Have you forgotten to protect the tenancy deposit?
Before we start – the Tenant Fees Act 2019
Under the Tenant Fees Act 2019 there is a strict limit on the amount of deposit you can take – you can find out all about this and use our handy calculation on the FAQ here.
If you have taken more than the allowed deposit, you will not be able to serve your section 21 notice until you have refunded the excess.
There are now ‘alternative’ schemes where the tenant essentially pays a modest fee which provides a guarantee to the landlord that he will receive up to a certain sum if the tenant vacates having caused damage or owing money.
The rules set out in this guide do not apply to these alternative schemes. However, note that tenants cannot be forced to use an alternative scheme and a ‘traditional’ deposit option must always be provided to them.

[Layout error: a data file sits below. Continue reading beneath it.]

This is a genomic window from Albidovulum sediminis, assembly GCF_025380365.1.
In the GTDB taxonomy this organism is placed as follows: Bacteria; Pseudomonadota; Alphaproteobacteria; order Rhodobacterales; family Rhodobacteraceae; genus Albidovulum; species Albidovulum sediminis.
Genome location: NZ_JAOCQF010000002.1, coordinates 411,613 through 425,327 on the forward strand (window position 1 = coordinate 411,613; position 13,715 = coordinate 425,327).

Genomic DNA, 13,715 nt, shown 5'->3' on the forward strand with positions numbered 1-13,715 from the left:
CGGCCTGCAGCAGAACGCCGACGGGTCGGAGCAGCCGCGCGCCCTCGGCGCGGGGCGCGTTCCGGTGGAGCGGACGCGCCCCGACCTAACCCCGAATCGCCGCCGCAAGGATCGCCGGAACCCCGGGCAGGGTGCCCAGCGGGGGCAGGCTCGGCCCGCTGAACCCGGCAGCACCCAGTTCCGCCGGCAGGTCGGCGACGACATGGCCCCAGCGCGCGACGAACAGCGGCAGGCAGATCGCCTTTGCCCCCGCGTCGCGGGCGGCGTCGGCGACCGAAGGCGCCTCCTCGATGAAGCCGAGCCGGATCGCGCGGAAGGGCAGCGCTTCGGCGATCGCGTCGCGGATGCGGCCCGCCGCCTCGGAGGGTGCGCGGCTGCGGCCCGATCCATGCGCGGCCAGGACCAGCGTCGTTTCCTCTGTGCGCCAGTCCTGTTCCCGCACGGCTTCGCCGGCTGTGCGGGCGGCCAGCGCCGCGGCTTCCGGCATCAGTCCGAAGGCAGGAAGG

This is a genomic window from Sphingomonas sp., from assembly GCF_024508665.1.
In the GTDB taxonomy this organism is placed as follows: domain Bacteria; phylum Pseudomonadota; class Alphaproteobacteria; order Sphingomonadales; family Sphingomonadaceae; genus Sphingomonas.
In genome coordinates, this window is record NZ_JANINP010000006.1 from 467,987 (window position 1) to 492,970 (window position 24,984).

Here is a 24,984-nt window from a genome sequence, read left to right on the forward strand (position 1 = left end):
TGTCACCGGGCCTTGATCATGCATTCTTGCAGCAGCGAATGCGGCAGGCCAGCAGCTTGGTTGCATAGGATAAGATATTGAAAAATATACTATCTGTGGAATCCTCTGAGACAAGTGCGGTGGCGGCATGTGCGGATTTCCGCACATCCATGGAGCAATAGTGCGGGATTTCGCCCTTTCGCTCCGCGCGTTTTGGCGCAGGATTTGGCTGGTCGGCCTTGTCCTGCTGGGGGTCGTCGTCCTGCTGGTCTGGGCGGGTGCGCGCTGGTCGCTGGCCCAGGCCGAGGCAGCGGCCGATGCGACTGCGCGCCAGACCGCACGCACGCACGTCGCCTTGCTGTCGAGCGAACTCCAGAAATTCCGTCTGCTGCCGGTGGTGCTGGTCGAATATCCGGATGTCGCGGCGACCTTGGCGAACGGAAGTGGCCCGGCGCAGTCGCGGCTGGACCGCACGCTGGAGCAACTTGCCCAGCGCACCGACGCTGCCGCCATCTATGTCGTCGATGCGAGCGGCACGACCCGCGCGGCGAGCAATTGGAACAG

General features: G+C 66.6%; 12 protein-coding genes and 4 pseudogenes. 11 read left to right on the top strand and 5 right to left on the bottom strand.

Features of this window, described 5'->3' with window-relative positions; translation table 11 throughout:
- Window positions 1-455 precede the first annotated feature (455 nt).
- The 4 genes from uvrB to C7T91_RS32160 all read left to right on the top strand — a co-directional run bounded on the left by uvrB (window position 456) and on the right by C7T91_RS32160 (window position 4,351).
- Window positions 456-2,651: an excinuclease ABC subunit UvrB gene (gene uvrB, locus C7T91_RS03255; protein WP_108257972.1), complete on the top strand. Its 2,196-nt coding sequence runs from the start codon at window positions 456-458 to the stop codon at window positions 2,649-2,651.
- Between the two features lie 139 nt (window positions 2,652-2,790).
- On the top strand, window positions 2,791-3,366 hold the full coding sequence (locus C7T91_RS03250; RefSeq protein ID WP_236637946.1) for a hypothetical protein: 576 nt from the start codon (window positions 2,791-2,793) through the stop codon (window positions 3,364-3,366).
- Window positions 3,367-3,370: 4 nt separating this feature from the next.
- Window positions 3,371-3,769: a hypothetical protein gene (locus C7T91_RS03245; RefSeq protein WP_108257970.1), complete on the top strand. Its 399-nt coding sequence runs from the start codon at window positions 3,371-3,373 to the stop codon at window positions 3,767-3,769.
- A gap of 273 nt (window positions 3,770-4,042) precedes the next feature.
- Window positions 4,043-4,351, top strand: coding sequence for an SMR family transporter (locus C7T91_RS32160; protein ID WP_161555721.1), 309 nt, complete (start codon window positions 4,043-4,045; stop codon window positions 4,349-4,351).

Members will find a FAQ on alternative schemes here.
Under the Tenancy Deposit Regulations:
If you want your tenant to leave, the first thing most landlords do is serve a section 21 notice. However – horrors!
If you haven’t protected the tenancy deposit – you can’t use section 21
What can you do?
There are a number of solutions, which depend on the precise circumstances of your case.
Which is why I have developed ;
The Tenancy Deposit Compliance Checker
This is a special section of Landlord Law designed to help you with this problem. It guides you by a series of questions, to the answer which applies to YOUR tenancy situation.
Then if necessary you can regularise your position to allow you to evict your tenant using our DIY Eviction Guide.
The Tenancy Deposit Compliance Checker is a members-only service – so if you are not a Landlord Law member you’ll need to join before you can use it.
Members – you will see some links under the trail icon. Only use these if you have already followed the full trail or you may miss something important.
Please now select one of the following buttons: